6–8 Wellington Quay, Dublin Best known as “the U2 hotel”, thanks to its famous proprietors Bono and The Edge, this fourstar city centre crash-pad is at the minimalist end of Art Deco, a movement notably absent in Georgian Dublin. The façade is faithful to the era, the Tea Room Restaurant set within an original ballroom and the wood-panelled Octagon Bar is a fine place to nurse a few award-winning cocktails – and star-spot, of course. Rooms from €139, 01 1407 0800.

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Kilckity Yvonne Ryan

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Brotherly bites

The brainchild of brothers Kieran and Danny Clancy, Beagle in Shoreditch is fast becoming one of London’s most popular new restaurants. The siblings share their recommendations for hungry visitors with Eoin Higgins. Kieran ...

Lahore ( and Tayyabs (, both in Whitechapel, are where I usually eat with big groups of friends. The Pakistani food is fantastic in both; it’s cheap and BYOB. SPECIAL OCCASIONS I love Chez Bruce ( in Wandsworth. The food is fantastic and the service too. For a treat, my brother and I hit Hawksmoor (thehawksmoor. com) for a big steak. GREAT VALUE I love Song Que ( for Vietnamese on Kingsland Road, or Lucky Chip ( for a massive burger. SOCIAL MORES

NOSTALGIC EATS Le Gavroche ( is an institution and has been creating some of the most exciting cooking in London since the late 1960s. It’s an inspirational place for restaurateurs. CUTTING-EDGE I loved what the Young Turks crew achieved at the Ten Bells – James Lowe is a very exciting chef, I can’t wait to see his next step.

Danny ... SOCIAL MORES I like going to the good old-fashioned boozers, especially on a Sunday – my favourites in London have got to be The Eagle on Farringdon Road and the Bull and Last


NOSTALGIC EATS I feel like I have been going back to St John ( in Farringdon for years now. It’s one of my all-time-favourite restaurants and I can remember some great boozy lunches there! CUTTING-EDGE Ben Spalding is a friend and I’ll always trek across town to check out his latest venture. I also went to the kitchen table at the back of Bubbledogs last week. Twelve courses of the most sensational food, whilst hotdogs and champagne fly out in the front room.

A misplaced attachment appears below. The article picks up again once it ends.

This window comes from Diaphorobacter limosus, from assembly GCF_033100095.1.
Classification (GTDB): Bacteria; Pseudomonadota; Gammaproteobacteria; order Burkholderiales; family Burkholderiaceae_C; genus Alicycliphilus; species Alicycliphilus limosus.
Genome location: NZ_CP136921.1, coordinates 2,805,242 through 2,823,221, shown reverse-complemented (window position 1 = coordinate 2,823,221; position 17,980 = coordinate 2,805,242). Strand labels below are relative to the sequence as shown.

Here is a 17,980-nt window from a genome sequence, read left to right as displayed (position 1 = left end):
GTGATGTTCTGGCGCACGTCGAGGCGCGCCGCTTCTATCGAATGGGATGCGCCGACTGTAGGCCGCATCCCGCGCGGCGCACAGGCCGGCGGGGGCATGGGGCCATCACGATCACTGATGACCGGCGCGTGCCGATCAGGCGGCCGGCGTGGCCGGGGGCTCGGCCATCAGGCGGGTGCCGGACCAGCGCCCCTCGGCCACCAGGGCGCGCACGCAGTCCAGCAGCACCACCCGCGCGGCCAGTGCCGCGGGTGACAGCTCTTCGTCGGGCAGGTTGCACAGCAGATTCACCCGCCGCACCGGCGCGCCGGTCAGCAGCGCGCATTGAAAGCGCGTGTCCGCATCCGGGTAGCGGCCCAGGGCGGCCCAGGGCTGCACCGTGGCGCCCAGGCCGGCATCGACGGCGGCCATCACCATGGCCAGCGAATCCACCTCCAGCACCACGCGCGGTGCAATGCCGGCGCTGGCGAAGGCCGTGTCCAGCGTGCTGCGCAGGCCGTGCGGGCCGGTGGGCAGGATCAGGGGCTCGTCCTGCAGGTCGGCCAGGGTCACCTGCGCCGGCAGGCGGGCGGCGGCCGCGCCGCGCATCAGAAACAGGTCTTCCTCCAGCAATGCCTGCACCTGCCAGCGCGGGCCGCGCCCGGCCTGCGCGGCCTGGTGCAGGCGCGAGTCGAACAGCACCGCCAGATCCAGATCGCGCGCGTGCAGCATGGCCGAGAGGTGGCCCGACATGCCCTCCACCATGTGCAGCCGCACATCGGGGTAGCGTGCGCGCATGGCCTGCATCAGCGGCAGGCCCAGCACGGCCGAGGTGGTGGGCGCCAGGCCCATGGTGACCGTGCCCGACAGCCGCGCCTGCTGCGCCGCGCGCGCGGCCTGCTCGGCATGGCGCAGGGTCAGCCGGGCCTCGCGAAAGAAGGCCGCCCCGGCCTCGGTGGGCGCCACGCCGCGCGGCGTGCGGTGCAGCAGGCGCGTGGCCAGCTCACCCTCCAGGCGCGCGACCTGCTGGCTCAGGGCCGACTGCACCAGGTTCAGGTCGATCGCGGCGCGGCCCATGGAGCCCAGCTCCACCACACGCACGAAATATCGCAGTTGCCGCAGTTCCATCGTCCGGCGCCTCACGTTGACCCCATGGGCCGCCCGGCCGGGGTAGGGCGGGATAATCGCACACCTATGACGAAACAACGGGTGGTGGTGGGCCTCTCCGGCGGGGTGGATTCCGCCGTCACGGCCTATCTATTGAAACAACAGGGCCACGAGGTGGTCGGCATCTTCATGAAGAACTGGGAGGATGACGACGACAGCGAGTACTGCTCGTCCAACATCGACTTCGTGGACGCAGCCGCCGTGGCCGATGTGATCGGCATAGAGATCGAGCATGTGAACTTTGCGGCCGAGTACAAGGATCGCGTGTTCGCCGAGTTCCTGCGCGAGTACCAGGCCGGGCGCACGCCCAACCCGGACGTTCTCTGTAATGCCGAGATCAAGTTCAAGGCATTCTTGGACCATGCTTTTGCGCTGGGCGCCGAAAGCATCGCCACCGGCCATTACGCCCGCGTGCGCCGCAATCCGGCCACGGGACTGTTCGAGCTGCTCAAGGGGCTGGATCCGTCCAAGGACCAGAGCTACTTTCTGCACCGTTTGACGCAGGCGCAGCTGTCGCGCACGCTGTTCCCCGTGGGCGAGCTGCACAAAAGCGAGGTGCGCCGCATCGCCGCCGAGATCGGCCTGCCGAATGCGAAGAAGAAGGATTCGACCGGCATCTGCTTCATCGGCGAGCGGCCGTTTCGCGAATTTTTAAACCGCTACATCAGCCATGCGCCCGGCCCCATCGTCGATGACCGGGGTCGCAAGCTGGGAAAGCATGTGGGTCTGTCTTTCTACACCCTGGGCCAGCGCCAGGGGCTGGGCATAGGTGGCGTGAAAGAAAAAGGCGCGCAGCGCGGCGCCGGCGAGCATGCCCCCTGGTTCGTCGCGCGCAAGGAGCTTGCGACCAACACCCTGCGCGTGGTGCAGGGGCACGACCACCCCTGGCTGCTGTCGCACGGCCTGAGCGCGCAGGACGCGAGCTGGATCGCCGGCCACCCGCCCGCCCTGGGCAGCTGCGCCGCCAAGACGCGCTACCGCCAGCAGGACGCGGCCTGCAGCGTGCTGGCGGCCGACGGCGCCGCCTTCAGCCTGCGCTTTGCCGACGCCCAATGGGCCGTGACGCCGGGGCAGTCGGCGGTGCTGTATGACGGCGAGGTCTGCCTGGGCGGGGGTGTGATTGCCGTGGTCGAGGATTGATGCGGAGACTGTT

Music festival fun in Barcelona

As we get older, tolerance levels for leaky tents, muddy fields and noisy revellers get lower. Which makes Barcelona’s urban music festival Primavera Sound a more agreeable prospect. Held at the Parc del Forum, a purpose-built 30-hectare pavilion overlooking the sea, there is no campsite, which, happily, means no choice but to stay in bricks and mortar. Blur, above, Hot Chip, Grizzly Bear, The Knife, Nick Cave and the Bad Seeds and James Blake are performing, and all without the whiff of a damp welly. Runs May 22 to 26. AER LINGUS FLIES FROM DUBLIN TO BARCELONA DAILY AND FROM CORK, MON, WED, FRI & SUN.

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( in Highgate. When I’m looking for a good cocktail I’ll go to Bar Nightjar ( SPECIAL OCCASIONS I love going to the Wolseley (thewolseley. com) for brunch, J Sheekey’s ( for champagne and oysters at the bar, and Bocca Di Lupo (boccadilupo. com) or Barrafina (barrafina. in Soho. GREAT VALUE I live in Dalston and Mangal ( is my local Turkish ocakbasi restaurant. Everything is cooked over an open grill and it’s BYOB.

April/MAy 2013

4 weekend bags

Rock a mini-break with a chic overnight bag, says Sive O’Brien. LARGE CAR TOTE BAG, Orla Kiely €146 at

PERSLEy LEATHER BAG, BAG Radley, €375 at

WEEkENDER LEATHER BAG Boss, €549 at House of Fraser, Dundrum Town Centre, Dublin 16


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Pop-up film screenings

Cinemas are so last season. Lucy White spotlights film screenings in great spaces. Walking into The Sugar Club, Dublin, on Film Fatale night is like travelling through time. From ladies diary and gents to mobsters and molls, every two months a Hollywood Street art goes pop in Bristol classic is celebrated in style. Movies so far include Some Like it Hot, It stands to reason that the home of Banksy should Breakfast at Tiffany’s, Rear Window play host to Europe’s biggest street art festival, and Singin’ in the Rain, cocktails Upfest. Over the May Bank Holiday weekend, more are themed, and resident DJs The than 20,000 visitors are expected to descend on Andrews Sisters’ Brothers play retro Bristol’s North Street, further proving that street art tunes long into the night. is no longer an underground scene. There’s a certain “There was a need to bring back irony in the 250 featured artists openly showcasing glamour to a night at the movies,” their considerable talents rather than hiding them at explains Anna Taylor, above right, nightfall. But then there is a huge difference between who, with Fernanda Parente, above artful typography and the illiterate, markerleft, launched Film Fatale two penned filth common to toilet cubicles. years ago. “We loved the idea Runs May 25 to 27. a Fresh of fusing film with a big aEr LiNGUS rEGiONaL FLIES FROM DUBLIN arrival AND CORK TO BriStOL DAILY. night out.” Try out the new café from So successful has Avoca ( at Malahide their venture been Castle in north Co Dublin, that Parente took the where you will find plenty of the Festival Fever The concept to Berlin’s freshly prepared, artisan Irish West Waterford Festival food products and dishes we’ve Villa Neukölln – a come to expect from the swish cinema dating back to of Food, now in its sixth chain. They’ve also created erly 1918 – and rebranded year, has become an eag a very relaxing terrace for it as Kinostalgia. “It has the in anticipated date chatty bites when the been really well received,” dar. clouds clear. Irish gastronomic calen she says. “And in Berlin we food keep going until the last person This year, international